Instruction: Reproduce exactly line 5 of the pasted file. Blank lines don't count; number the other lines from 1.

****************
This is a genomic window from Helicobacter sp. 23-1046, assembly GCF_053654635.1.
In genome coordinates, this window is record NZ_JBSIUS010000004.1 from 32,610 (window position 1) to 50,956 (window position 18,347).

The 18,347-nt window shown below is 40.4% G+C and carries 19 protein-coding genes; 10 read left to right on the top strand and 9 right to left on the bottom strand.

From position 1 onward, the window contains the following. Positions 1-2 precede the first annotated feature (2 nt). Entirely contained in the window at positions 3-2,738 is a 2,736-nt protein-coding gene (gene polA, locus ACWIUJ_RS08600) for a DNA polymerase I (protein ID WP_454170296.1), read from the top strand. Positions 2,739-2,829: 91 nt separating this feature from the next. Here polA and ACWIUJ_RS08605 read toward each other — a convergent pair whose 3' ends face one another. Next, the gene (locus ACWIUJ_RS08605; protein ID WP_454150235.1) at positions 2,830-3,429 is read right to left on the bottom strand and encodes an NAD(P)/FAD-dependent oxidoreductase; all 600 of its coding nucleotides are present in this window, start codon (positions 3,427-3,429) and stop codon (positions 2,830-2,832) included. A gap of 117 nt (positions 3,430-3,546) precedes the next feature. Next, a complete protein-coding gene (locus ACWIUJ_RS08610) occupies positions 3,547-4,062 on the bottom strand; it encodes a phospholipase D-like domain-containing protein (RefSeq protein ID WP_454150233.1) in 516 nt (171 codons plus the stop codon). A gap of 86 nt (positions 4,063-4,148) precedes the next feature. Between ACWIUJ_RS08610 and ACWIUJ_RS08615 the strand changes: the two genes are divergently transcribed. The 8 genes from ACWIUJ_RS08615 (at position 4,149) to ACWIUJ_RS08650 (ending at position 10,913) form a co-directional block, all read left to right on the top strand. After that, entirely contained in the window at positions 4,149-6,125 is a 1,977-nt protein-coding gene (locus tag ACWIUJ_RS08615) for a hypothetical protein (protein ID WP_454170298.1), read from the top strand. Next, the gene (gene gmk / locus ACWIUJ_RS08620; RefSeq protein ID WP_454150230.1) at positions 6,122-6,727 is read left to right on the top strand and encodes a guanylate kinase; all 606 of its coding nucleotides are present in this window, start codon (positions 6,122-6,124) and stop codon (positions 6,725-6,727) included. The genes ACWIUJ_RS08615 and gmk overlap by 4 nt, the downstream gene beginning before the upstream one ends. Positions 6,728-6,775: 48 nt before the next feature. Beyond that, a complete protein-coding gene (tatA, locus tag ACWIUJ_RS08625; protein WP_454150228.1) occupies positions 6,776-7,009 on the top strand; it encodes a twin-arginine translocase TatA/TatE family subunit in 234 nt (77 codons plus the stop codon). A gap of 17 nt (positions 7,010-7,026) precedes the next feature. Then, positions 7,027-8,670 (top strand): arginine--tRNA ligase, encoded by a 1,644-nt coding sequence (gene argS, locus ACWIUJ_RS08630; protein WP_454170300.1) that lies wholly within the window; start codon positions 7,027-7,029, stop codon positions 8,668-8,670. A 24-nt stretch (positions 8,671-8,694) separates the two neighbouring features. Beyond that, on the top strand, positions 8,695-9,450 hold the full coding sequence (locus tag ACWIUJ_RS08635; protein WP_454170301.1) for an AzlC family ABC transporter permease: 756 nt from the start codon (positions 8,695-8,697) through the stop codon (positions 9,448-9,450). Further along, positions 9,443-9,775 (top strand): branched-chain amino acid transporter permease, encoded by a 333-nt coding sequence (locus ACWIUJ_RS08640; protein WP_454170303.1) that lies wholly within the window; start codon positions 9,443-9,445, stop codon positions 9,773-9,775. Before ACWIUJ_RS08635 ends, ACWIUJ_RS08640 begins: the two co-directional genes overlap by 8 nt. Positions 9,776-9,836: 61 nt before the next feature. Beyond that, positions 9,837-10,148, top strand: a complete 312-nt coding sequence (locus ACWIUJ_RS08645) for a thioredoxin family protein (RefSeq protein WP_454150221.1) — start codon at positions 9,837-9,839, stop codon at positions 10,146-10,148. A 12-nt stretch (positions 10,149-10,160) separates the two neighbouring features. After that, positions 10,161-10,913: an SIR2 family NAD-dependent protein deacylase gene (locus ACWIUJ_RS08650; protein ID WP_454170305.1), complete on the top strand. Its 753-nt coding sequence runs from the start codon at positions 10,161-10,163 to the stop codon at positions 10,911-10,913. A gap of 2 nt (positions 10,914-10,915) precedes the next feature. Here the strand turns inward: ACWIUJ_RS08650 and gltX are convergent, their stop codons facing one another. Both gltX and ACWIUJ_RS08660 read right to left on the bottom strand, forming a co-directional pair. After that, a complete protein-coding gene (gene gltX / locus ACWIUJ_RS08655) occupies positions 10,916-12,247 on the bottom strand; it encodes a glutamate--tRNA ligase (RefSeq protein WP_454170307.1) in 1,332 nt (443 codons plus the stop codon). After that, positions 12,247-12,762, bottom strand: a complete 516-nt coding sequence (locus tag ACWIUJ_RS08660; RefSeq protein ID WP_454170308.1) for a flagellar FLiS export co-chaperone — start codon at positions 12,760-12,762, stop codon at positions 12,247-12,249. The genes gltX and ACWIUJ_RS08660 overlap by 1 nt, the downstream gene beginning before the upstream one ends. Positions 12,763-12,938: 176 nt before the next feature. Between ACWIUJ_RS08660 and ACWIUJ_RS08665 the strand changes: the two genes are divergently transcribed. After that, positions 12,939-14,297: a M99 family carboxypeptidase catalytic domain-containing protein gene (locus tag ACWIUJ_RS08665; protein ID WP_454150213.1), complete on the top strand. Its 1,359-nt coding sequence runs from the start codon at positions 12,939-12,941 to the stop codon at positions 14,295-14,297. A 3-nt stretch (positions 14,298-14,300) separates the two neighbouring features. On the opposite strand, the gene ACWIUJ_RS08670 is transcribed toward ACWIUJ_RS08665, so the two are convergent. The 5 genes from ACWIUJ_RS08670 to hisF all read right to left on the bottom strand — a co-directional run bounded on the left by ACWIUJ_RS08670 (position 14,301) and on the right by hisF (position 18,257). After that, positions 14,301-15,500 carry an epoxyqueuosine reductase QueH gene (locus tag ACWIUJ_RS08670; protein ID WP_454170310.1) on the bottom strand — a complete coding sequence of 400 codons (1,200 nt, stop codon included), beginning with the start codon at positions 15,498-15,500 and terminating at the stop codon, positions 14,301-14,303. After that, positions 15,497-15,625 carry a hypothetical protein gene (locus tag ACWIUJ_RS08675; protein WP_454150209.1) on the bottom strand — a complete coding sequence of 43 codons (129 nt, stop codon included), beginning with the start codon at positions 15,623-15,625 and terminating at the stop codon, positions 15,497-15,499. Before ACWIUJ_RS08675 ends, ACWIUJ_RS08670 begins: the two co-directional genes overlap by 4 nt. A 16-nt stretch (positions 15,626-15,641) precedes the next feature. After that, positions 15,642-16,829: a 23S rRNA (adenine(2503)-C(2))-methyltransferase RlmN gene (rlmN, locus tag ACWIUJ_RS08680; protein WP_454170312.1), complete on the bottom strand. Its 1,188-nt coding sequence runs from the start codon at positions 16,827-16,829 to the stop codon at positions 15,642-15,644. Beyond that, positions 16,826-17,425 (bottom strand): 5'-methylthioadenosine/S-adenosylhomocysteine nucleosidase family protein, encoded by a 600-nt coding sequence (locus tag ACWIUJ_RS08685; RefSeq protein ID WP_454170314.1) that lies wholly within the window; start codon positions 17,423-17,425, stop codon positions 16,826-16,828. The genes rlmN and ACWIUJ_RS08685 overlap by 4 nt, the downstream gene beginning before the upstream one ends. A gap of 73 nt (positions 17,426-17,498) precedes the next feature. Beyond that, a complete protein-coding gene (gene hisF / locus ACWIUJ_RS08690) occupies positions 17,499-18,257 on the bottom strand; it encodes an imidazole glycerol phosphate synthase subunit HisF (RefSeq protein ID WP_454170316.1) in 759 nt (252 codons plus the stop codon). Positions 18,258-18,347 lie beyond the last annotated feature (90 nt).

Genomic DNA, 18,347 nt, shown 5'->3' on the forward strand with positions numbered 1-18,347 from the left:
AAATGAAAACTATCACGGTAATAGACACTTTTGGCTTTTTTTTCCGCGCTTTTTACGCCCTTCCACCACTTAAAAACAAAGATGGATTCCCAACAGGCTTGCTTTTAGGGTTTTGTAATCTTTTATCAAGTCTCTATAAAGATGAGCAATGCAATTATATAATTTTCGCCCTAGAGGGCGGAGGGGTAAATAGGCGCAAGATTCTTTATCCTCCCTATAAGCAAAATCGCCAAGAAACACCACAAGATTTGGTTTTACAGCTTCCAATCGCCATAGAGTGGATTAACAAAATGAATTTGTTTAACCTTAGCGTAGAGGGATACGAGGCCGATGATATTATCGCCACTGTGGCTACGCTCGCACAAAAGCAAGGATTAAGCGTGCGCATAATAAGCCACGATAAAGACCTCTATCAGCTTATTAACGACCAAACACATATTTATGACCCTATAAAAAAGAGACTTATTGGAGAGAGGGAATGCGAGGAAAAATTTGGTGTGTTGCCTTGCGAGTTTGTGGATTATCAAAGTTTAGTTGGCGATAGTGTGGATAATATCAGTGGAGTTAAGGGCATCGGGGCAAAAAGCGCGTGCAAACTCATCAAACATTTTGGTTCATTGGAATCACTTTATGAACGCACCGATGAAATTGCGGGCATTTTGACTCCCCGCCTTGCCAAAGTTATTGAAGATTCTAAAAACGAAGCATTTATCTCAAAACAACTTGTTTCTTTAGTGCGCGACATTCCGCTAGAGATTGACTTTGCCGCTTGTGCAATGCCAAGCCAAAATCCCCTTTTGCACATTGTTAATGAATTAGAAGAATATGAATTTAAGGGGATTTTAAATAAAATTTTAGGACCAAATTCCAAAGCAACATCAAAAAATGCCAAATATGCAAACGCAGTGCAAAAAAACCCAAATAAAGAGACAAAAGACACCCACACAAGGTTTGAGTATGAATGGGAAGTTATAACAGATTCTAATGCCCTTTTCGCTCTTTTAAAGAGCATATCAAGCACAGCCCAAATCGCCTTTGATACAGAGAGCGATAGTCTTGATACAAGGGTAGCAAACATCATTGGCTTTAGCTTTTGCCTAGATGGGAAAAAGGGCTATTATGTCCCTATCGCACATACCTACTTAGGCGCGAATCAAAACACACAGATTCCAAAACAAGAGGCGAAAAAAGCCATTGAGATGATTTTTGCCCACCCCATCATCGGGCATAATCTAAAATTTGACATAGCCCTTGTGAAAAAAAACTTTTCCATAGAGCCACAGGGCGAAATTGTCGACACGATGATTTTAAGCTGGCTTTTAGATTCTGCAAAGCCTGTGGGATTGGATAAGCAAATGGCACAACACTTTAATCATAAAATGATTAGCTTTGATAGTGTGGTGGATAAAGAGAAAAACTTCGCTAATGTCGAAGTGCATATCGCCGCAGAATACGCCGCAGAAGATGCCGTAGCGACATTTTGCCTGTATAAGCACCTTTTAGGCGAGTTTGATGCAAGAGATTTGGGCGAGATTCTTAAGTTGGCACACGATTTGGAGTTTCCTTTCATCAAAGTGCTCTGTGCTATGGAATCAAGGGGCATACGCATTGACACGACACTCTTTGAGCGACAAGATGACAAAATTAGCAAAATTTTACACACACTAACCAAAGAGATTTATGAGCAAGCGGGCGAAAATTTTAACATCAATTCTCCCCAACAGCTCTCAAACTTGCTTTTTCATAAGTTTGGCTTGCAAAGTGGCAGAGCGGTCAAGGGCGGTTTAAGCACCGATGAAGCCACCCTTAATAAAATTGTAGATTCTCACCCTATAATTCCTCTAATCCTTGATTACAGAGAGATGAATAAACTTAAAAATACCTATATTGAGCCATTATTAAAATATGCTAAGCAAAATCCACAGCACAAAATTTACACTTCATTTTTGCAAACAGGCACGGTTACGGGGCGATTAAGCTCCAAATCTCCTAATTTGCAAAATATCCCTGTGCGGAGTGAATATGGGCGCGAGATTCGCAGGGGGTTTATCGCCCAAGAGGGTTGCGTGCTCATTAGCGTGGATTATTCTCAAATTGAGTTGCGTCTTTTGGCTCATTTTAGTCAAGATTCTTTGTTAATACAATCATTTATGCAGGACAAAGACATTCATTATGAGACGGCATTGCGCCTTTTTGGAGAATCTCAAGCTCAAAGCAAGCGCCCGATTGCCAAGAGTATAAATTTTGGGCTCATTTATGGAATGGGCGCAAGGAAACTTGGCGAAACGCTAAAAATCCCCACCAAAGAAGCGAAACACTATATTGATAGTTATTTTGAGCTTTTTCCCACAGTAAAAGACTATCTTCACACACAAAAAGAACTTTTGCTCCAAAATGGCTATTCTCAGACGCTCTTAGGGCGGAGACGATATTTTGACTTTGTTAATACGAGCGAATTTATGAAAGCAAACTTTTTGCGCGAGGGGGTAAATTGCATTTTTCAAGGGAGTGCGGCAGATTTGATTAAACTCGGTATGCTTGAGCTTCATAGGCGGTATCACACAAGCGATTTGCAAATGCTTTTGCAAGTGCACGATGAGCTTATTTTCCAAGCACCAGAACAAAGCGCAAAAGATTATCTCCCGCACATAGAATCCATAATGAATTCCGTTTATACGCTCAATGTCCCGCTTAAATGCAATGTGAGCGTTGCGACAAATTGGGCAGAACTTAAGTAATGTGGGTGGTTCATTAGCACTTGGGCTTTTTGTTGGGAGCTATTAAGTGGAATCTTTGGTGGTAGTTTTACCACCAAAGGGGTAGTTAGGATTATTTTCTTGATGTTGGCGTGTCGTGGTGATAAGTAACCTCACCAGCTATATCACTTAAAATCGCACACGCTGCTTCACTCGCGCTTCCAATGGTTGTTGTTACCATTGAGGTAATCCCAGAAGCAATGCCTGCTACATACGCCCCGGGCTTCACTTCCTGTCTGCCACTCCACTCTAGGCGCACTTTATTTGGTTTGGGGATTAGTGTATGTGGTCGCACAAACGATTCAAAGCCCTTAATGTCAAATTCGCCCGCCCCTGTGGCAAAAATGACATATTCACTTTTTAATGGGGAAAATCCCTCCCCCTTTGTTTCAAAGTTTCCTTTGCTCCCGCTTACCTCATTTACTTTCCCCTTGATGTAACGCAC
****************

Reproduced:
Genomic DNA, 18,347 nt, shown 5'->3' on the forward strand with positions numbered 1-18,347 from the left: